So this holiday season, celebrate a rekindling of spirit and family, and instead of giving your friends a bumper sticker, give them the farm. Enable them with a bicycle. Or contribute in their name to social and environmental justice. The finest gifts in the new millennium are given with the awareness that this is a great planet, and it’s the only one we’ve got.

(Home)Made in MontanaFour real gifts you can make yourself

By MOLLY MOON NEITZEL

Gingerbread Log Cabin
What you’ll need for ginger bread:
1 cup light corn syrup
1/2 cup packed brown sugar
1/2 cup vegetable shortening
4 cups flour
1 tbsp ground ginger
1 tbsp ground cinnamon

What you’ll need for icing glue:
1 cup confectioner’s sugar
1/2 tsp cream of tartar
1 egg white
1/3 cup boiling water

What else you’ll need:
Pretzel sticks
Cardboard for bottom

What to do:

Preheat oven to 350. In small pan, cook corn syrup, brown sugar and vegetable shortening over medium heat, stirring until smooth. In large bowl, combine flour, ginger and cinnamon. Mix well. Add corn syrup mixture, stirring until dough forms. On lightly floured surface, roll dough out to a half-inch thick rectangle. Cut shapes for two sides—two rectangles for the roof and a front and back with peaks. Cut a door in the front. Place shapes one inch apart on baking sheets. Bake 10-15 minutes. Cool. For icing glue, combine confectioner’s sugar, cream of tartar and egg white.

Add boiling water. Beat until icing holds stiff peaks. Place front, back and sides on cardboard base. Generously apply icing to seams and press firmly together. Apply icing glue to middle seam of roof and all top seams of structure. Add roof and hold. Once house is stable, add icing to front and sides. Stick pretzels into icing to create log effect. Pile extra icing around base of house like snow. (Note: If you want to make more than one house at a time, do not double the recipe. Double batches are not as easily workable and the icing tends to be runny.)

Montana Herb Olive Oil
What you’ll need:
Gift bottles
Olive oil

A variety of herbs picked in Montana or purchased from local health food stores or herb shops (some suitable Montana-grown herbs include sage, rosemary, savory and thyme)

What to do:
Wash herbs; let dry a bit. Pour olive oil into gift bottles. Insert herbs in medium-sized sprigs. Seal bottles and trim with ribbon. Hint: The earlier you create these gifts before Christmas, the more flavorful the oil will be.

Homemade Kahlua
What you’ll need:
Gift bottles
4 cups water
1 cup instant coffee (espresso or French roast, preferably)
1 fifth Everclear
2 16-oz. bottles of corn syrup, one light and one dark
3 cups white sugar
2 fluid oz. vanilla

What to do:
After water comes to a boil, add other ingredients and stir until cool. Once mixture is completely cool, pour into gift bottles, seal and trim with a ribbon around the neck.

Ponderosa and Sage Soap
What you’ll need:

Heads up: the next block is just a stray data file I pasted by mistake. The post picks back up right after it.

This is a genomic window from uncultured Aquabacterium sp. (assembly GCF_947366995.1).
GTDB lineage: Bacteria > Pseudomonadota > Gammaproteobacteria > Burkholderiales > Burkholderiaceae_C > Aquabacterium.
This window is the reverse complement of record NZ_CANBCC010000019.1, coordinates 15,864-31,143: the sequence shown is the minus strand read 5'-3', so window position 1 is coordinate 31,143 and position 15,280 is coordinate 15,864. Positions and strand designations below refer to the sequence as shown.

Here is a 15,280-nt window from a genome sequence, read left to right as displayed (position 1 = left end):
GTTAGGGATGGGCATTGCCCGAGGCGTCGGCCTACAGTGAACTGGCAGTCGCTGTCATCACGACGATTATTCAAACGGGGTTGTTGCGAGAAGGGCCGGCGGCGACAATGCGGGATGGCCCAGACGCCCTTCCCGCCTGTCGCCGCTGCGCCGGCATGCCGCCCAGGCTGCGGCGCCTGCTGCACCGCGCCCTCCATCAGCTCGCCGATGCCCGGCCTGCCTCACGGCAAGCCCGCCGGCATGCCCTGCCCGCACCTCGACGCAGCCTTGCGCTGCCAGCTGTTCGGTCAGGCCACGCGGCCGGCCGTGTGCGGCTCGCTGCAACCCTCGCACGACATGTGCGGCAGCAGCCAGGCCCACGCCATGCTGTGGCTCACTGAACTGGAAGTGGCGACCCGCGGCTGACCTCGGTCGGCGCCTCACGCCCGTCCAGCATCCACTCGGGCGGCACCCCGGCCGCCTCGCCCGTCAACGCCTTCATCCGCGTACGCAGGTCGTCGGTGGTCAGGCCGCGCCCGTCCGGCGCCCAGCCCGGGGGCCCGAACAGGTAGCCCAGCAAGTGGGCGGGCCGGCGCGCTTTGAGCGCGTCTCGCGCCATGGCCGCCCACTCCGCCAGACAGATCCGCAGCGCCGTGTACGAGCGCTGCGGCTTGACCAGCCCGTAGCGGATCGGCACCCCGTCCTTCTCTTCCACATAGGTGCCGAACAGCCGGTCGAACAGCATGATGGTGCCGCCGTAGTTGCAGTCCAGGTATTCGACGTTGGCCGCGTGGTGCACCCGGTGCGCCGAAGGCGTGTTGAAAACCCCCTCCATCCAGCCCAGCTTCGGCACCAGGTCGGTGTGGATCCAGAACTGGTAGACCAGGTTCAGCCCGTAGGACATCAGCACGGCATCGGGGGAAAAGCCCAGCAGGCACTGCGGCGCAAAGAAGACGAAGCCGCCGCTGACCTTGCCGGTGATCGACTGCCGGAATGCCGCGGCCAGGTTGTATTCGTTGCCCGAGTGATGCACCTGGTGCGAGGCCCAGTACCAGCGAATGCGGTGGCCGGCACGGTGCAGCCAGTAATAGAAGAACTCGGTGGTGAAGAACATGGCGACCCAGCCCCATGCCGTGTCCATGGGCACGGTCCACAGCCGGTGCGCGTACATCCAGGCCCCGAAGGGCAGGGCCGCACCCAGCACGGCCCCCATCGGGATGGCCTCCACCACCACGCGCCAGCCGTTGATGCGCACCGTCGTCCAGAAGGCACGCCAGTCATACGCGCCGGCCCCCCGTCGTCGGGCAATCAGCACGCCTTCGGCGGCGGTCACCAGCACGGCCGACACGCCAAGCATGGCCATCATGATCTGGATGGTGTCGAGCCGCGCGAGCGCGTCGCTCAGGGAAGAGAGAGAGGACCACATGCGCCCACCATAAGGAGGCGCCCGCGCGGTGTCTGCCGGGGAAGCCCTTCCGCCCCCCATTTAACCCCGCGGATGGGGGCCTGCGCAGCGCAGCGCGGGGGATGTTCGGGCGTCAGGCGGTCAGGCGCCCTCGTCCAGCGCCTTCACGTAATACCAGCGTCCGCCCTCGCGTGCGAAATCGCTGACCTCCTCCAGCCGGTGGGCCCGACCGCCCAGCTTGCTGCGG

(Caution! All ounce measurements for this recipe are in weight, not fluid ounces.)
16 oz (454g) vegetable fat (shortening)
2 oz (57g) sodium hydroxide (caustic soda/lye), (found in the drain cleaner section of the grocery store)
5 oz (142g) distilled or spring water
2 tbsp (45g) ground pine needles
3 tbsp (45g) dried sage leaves
2 tsp (10g) sage oil
Slivers of one green crayon if coloring is desired
Plastic molds or other molds lined with plastic bags
2 cooking thermometers
Rubber gloves and eye protection

What to do:

Grease your molds. Weigh out vegetable fat and place in a stainless steel or enamel pan over low heat until melted. Turn off heat and stir occasionally until it reaches approximately 130 degrees F. Weigh out the sodium hydroxide and water. Wear eye protection and rubber gloves. Take care not to inhale the fumes. Pour the sodium hydroxide granules into the water and stir until dissolved. Leave until the temperature settles at about 130 degrees F. Add sodium hydroxide solution to the vegetable fat and stir carefully. Stir occasionally until the mixture thickens to the point where you can trickle some soap off the back of a spoon or spatula and it will leave a trace line on the surface of the mixture. Add crayon shavings, pine, sage and sage oil. Stir and then pour the mixture into the greased molds.

Cover soap with a towel or blanket and leave to set for 24 hours or until hard. Wearing rubber gloves, turn the soap out of the molds. Cover soap with a blanket to insulate and leave to cure for four weeks before use. If you give the soap for Christmas, just attach a tag with the approved usage date written on it.

Perhaps a basket of free samples? When it comes to bounteous toothpick-and-napkin cuisine, no one comes close to Costco.Skinflint GivingThe freeloader’s guide to a gimcrack Christmas

By BILL FANNING

“Out upon Merry Christmas! What’s Christmas time to you but a time for paying bills without money; a time for finding yourself a year older, but not an hour richer; a time for balancing your books and having every item in ‘em through a round dozen of months presented against you?”